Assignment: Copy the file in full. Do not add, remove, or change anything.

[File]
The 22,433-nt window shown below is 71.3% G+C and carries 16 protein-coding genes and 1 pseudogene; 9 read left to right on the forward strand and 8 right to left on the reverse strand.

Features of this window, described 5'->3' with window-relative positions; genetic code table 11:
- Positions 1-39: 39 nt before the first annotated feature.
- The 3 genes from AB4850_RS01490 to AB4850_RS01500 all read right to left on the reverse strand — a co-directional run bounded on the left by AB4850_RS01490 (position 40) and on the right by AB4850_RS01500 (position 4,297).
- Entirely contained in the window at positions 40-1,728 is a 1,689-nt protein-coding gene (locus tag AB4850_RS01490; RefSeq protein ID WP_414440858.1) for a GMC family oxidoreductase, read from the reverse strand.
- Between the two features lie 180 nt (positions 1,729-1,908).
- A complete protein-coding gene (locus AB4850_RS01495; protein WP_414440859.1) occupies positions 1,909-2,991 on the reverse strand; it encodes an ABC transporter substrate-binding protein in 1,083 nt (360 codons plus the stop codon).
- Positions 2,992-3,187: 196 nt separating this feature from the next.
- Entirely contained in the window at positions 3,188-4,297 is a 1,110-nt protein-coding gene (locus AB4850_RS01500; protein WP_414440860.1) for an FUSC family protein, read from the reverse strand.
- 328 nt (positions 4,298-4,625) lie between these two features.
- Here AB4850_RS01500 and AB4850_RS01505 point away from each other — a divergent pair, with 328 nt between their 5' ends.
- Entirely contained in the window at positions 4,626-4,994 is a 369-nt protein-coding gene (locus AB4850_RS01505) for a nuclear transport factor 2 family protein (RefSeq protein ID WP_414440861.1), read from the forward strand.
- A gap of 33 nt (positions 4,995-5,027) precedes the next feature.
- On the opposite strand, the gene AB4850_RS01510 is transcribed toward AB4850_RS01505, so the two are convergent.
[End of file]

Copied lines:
The 22,433-nt window shown below is 71.3% G+C and carries 16 protein-coding genes and 1 pseudogene; 9 read left to right on the forward strand and 8 right to left on the reverse strand.

Features of this window, described 5'->3' with window-relative positions; genetic code table 11:
- Positions 1-39: 39 nt before the first annotated feature.
- The 3 genes from AB4850_RS01490 to AB4850_RS01500 all read right to left on the reverse strand — a co-directional run bounded on the left by AB4850_RS01490 (position 40) and on the right by AB4850_RS01500 (position 4,297).
- Entirely contained in the window at positions 40-1,728 is a 1,689-nt protein-coding gene (locus tag AB4850_RS01490; RefSeq protein ID WP_414440858.1) for a GMC family oxidoreductase, read from the reverse strand.
- Between the two features lie 180 nt (positions 1,729-1,908).
- A complete protein-coding gene (locus AB4850_RS01495; protein WP_414440859.1) occupies positions 1,909-2,991 on the reverse strand; it encodes an ABC transporter substrate-binding protein in 1,083 nt (360 codons plus the stop codon).
- Positions 2,992-3,187: 196 nt separating this feature from the next.
- Entirely contained in the window at positions 3,188-4,297 is a 1,110-nt protein-coding gene (locus AB4850_RS01500; protein WP_414440860.1) for an FUSC family protein, read from the reverse strand.
- 328 nt (positions 4,298-4,625) lie between these two features.
- Here AB4850_RS01500 and AB4850_RS01505 point away from each other — a divergent pair, with 328 nt between their 5' ends.
- Entirely contained in the window at positions 4,626-4,994 is a 369-nt protein-coding gene (locus AB4850_RS01505) for a nuclear transport factor 2 family protein (RefSeq protein ID WP_414440861.1), read from the forward strand.
- A gap of 33 nt (positions 4,995-5,027) precedes the next feature.
- On the opposite strand, the gene AB4850_RS01510 is transcribed toward AB4850_RS01505, so the two are convergent.